James Mawdsley suffers brutal beating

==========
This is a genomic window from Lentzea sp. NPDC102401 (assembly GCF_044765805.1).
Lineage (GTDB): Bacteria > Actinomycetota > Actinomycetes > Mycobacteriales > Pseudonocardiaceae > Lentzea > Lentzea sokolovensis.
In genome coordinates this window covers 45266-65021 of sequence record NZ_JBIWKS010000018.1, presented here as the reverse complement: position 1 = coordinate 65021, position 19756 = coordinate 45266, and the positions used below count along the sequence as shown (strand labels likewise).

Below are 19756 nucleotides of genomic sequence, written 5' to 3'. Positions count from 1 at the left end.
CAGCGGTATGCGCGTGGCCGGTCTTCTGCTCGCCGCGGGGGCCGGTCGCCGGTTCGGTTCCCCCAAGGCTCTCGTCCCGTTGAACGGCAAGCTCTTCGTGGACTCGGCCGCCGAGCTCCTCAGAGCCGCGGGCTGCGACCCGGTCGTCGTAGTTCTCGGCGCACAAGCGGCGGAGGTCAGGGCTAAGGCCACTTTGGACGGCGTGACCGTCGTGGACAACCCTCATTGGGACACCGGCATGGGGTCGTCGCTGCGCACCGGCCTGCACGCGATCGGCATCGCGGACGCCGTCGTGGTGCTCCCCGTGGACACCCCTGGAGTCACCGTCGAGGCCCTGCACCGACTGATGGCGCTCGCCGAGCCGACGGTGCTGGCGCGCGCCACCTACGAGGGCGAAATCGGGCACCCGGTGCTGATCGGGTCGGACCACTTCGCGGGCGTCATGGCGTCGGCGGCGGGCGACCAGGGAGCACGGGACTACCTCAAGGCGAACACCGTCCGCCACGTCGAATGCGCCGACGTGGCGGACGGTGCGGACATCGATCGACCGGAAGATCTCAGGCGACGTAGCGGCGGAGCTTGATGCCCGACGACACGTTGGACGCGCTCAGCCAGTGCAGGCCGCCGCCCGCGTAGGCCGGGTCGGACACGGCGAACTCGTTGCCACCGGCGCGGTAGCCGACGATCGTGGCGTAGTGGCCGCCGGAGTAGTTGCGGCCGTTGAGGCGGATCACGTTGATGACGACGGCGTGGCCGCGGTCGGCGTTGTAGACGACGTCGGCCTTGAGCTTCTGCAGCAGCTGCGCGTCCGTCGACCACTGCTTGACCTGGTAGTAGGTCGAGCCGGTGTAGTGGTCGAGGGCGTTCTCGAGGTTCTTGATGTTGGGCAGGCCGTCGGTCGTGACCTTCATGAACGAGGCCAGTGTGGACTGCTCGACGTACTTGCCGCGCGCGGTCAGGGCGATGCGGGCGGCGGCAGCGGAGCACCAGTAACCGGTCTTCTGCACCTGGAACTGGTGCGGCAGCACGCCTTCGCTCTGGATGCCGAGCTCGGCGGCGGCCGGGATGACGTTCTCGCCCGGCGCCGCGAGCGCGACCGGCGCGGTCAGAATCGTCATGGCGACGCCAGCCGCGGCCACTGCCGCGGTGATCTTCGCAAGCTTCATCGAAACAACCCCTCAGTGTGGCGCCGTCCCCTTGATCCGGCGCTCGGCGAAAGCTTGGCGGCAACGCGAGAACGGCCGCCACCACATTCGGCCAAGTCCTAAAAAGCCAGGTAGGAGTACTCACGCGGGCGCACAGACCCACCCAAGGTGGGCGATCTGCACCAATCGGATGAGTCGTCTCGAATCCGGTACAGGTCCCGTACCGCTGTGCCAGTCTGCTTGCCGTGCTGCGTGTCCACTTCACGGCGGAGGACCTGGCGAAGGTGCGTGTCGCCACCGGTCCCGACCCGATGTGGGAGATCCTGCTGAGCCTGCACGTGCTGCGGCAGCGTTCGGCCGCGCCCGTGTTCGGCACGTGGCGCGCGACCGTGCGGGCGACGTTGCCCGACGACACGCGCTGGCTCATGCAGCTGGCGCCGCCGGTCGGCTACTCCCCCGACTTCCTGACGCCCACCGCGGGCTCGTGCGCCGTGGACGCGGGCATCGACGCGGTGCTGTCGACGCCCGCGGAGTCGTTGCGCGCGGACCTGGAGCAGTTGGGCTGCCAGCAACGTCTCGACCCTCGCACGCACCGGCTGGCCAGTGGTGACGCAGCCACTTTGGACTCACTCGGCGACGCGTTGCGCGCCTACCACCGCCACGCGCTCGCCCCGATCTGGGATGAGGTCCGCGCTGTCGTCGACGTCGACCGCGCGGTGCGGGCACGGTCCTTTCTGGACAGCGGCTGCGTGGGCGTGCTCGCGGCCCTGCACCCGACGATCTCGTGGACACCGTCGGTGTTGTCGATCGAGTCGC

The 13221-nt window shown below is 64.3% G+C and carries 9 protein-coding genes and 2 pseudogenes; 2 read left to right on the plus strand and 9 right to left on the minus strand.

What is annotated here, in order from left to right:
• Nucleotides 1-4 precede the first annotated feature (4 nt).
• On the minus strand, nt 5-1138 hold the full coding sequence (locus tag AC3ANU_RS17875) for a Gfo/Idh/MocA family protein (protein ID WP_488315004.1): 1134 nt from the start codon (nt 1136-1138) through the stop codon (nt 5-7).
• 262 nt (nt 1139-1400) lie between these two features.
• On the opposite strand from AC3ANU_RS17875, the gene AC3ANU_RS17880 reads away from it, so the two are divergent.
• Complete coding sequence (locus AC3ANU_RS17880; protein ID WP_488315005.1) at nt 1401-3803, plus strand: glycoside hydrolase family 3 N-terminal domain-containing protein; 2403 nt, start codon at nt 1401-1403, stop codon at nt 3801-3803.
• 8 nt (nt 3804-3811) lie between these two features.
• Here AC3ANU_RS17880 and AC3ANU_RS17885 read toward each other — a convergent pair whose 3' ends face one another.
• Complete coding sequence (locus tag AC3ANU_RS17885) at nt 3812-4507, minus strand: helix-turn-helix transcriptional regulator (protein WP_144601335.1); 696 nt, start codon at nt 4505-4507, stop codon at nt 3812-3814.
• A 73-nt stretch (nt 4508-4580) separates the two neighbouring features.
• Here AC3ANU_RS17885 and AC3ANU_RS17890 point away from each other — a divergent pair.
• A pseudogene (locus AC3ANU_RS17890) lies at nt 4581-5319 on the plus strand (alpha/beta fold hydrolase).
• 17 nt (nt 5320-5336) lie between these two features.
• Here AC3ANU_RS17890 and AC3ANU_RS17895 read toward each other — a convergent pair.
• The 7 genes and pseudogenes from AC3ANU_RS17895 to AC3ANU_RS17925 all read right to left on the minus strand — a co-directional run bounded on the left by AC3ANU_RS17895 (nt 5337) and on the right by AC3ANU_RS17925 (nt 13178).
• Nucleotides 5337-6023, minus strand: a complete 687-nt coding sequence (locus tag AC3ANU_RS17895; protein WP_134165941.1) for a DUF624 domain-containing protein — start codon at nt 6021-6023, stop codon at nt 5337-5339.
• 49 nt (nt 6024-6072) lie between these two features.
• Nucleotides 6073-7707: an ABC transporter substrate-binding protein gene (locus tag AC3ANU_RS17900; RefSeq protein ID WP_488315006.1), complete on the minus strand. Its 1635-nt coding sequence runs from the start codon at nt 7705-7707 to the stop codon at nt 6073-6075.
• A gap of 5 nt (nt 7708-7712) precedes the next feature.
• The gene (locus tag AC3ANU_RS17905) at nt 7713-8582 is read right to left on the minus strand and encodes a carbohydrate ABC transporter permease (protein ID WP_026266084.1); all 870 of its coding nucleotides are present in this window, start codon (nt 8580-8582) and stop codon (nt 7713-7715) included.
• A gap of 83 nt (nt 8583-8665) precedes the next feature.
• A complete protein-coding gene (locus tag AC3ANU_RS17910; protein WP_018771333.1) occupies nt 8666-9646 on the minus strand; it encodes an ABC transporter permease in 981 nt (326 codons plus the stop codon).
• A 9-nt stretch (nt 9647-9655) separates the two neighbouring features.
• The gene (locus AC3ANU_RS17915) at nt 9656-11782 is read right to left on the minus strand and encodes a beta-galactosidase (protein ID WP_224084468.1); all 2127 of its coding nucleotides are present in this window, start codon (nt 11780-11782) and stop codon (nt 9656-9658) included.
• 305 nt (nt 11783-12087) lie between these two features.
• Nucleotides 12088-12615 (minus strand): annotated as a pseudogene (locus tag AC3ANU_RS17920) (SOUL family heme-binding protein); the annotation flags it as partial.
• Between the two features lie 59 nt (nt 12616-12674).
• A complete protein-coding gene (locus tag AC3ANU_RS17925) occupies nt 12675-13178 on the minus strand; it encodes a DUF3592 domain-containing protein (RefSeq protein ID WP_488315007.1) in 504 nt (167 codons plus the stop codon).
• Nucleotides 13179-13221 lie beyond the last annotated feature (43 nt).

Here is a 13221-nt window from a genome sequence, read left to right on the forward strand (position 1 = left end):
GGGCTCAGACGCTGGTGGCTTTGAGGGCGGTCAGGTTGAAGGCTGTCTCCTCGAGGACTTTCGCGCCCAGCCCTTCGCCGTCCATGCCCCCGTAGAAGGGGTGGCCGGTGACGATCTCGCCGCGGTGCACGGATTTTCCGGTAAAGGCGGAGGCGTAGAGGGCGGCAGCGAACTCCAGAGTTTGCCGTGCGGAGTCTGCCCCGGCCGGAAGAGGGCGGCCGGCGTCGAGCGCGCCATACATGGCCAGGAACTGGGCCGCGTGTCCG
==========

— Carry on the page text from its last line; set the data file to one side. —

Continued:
James Mawdsley, the British human rights campaigner, sentenced to 17 years in a Burmese prison, has been badly beaten this week by 15 Burmese guards for rattling on his prison bars in protest at his solitary confinement. His mother, Diana Mawdsley, who is in Burma but has not been able to see her son, was informed in person by Frank Marshall, deputy head of missions in Rangoon, that James' body was black and blue, having been severely beaten for three consecutive days with bamboo poles. Diana Mawdsley, speaking from her hotel in Rangoon, told the Jubilee Campaign: "I am appalled and outraged to hear what they have done. I am also very worried that this beating will have ruptured his internal organs. James has protested because he was never sentenced to solitary confinement in the first place. James is no physical threat to anyone in prison." The British vice-consul was very concerned at the state of James' body. Karen Williams reported that James' nose was broken and he had two black eyes. The Foreign Office confirmed that Embassy staff have already made representation to the Burmese authorities for James' immediate release. James entered Burma legally and made his peaceful protest on 31 August last year against the junta's genocide of the Karen ethnic minorities and the suppression of democracy. Over 30,000 Karen civilians have died as a direct or indirect result of military action since 1992. James' arrest and sentencing for his protest happened within ten hours. He was not given a lawyer and did not know he was in a court. The Burmese military refused to allow the appeal against James' sentence to be heard in the High Court at Mandalay on 19 August. The appeal was prevented from being admitted at a Township Court earlier this year and was rejected from the High Court without giving James' lawyer a voice. Although one final special appeal court remains a possibility, it is likely that political pressure will be the only method to achieve James' release.

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